Visit to Seattle

This article is ridiculously long — sorry about that — so I've broken it into three parts. For those who'd rather avoid the quagmire, here's a TL/DR: 

I vomited on the sidewalk, took Mom to breakfast, hugged my sister, and found my family.


When my wife died in 2018, she took with her my heart, my happiness, and my best excuse for not visiting Mom and my family in Seattle. Stephanie's poor health and dialysis had made travel impossible, but without her I couldn't say no, when my family invited me. So for two weeks of vacation, I came to Seattle, in July of 2019.

My brother Clay had offered to put me up, so I didn’t need to worry about food or lodging. And I should say, thank you, Clay. Gotta say it now, because it was a problem, so later I might forget to say ‘thanks’.

♦ ♦ ♦

Air travel is dehumanizing, and airplanes and airports are almost indistinguishable from a police state. Screw that. I came by train.

I figured the two-day Empire Builder from Milwaukee to Seattle might lift my spirits before spending all that time with the family. And the train home would provide relaxing chill-time for decompression afterwards.

And it did. America’s Amtrak system is dilapidated and poorly run, but the train remains magnificent and recommended by me. I’ll write about the ride one day, but not today.

♦ ♦ ♦

As mentioned once or twice in the past, me and the family have not been terribly close. I was apprehensive about the visit, so to steel myself, I stole a day — I told the family I'd be arriving on the Thursday train, but actually arrived on Wednesday's train, for a day in Seattle on my terms.

I’d reserved a bunk at the International Hostel, and after checking in, I darted all over the city, as far and fast as the buses and light-rail could take me. And that was a great day in my old home town.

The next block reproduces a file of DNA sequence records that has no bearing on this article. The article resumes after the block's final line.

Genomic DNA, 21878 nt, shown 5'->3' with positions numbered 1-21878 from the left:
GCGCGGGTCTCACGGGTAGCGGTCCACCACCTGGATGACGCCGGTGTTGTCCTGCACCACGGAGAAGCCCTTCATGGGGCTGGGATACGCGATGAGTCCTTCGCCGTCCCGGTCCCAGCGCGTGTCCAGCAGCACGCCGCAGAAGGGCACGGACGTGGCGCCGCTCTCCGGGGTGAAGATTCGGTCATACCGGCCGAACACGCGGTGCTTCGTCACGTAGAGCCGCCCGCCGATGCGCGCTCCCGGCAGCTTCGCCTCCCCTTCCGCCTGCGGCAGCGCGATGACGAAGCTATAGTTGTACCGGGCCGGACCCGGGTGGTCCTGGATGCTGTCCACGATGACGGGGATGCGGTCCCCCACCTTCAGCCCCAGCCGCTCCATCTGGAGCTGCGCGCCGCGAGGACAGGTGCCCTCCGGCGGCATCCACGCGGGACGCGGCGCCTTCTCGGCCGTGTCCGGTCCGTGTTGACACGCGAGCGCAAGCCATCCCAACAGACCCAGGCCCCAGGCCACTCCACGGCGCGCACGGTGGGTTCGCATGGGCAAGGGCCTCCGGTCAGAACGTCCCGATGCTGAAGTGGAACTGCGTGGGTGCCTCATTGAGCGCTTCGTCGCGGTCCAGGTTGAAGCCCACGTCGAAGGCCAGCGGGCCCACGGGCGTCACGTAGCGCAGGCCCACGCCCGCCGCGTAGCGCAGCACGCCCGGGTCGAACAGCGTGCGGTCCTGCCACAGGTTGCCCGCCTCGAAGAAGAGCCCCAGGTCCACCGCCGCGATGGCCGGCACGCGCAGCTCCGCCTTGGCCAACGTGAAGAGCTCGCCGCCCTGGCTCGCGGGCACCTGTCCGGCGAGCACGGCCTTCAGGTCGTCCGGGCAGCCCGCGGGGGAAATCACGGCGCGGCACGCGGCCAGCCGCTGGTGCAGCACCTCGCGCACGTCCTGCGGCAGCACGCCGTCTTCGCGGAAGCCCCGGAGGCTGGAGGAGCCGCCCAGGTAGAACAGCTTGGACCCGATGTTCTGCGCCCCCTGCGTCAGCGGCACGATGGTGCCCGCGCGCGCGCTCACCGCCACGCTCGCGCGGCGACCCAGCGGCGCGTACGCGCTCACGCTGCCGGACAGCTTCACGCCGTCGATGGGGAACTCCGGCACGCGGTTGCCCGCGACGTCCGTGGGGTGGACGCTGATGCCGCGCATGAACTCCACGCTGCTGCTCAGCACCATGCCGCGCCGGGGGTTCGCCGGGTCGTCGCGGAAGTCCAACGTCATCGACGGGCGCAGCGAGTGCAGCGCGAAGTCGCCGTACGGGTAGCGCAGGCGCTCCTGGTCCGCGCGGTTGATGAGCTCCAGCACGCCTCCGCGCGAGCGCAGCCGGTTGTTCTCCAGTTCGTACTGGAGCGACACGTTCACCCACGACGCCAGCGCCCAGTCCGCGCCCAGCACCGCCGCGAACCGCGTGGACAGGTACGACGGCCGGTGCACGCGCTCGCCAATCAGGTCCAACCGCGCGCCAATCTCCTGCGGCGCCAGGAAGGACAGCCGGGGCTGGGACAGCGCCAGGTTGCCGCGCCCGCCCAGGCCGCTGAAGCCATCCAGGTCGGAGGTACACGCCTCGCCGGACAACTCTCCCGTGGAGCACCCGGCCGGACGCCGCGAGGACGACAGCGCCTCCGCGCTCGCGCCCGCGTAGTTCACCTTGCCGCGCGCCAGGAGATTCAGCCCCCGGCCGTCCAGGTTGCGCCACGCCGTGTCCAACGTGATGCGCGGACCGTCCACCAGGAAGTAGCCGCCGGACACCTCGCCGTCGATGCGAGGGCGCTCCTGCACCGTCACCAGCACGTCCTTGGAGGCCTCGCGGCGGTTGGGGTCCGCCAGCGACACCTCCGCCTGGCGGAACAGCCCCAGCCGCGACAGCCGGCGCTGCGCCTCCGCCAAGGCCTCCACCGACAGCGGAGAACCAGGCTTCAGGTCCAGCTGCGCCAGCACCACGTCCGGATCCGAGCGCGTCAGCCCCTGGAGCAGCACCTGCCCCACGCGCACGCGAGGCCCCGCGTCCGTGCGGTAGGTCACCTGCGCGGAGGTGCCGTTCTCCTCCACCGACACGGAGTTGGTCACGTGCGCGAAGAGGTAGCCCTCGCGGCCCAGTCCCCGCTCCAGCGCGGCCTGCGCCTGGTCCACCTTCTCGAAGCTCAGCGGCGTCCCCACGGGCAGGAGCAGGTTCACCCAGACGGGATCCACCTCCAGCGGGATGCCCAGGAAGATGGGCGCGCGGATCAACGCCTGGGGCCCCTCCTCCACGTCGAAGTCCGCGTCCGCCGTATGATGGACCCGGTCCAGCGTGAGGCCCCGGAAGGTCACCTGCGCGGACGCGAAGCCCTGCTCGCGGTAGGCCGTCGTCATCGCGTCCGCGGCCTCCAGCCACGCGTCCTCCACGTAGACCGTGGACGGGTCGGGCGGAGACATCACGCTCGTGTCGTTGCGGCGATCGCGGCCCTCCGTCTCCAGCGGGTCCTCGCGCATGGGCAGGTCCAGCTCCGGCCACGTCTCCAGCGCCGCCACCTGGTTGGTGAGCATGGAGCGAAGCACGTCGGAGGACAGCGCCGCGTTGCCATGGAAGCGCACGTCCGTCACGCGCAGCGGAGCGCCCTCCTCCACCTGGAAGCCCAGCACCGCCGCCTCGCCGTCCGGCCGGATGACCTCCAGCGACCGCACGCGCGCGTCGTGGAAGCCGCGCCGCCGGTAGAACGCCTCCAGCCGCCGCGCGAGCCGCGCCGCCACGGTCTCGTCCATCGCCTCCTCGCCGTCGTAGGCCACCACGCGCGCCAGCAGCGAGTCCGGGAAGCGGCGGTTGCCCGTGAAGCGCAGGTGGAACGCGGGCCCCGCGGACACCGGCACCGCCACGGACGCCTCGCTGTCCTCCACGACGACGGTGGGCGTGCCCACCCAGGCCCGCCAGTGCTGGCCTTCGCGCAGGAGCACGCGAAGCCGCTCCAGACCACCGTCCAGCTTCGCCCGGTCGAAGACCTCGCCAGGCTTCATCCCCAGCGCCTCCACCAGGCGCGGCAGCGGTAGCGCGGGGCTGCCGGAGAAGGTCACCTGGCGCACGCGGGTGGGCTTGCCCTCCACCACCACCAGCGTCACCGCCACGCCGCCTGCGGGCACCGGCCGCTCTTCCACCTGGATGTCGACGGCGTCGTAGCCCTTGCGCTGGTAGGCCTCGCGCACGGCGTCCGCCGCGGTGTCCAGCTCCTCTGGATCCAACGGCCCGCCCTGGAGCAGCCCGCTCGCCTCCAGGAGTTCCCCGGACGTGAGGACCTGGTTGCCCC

I walked and wandered the north part of downtown, where I’d lived in what seems like another life, and the seedier south part of downtown, where I'd lived as I started becoming me. The city has changed so much, though. A great sandwich shop had became another skyscraper. A marvelous video store became a parking lot. There's a new library, where they wouldn't let me borrow books with my card from 1991. Forty years ago, April and I bought a Christmas tree at that store down the street, but now it's a fitness center. Sigh.

Almost nothing was as I remembered it, except Pioneer Square — it was full of drunks and winos and smelled of pee, same as always. That's because, like most American cities, there are no public restrooms when or where you need one, which is also why I splattered the wall of a Starbucks on Yesler Way. Auld lang syne, though — I’d peed at that same corner once or twice in the 1980s, long before Starbucks.

I went to Capitol Hill, where again, like downtown, everything had changed. There's light-rail under the street now, which is marvelous and makes getting there so quick and simple. There's a new scoreboard at the ratty ball park where I used to umpire softball games. My all-time favorite movie theater is still there, where I took Cathy to see Harold & Maude ... but it's not a theater any more.

I light-railed back toward downtown and my hostel, and then walked the waterfront, and what a disaster it was. In 2019, the city was in the process of tearing down the horrendously ugly and structurally unsound freeway that had blighted the area since before I was born. The only thing more ugly than a double-deck concrete freeway is a double-deck concrete freeway being dismantled.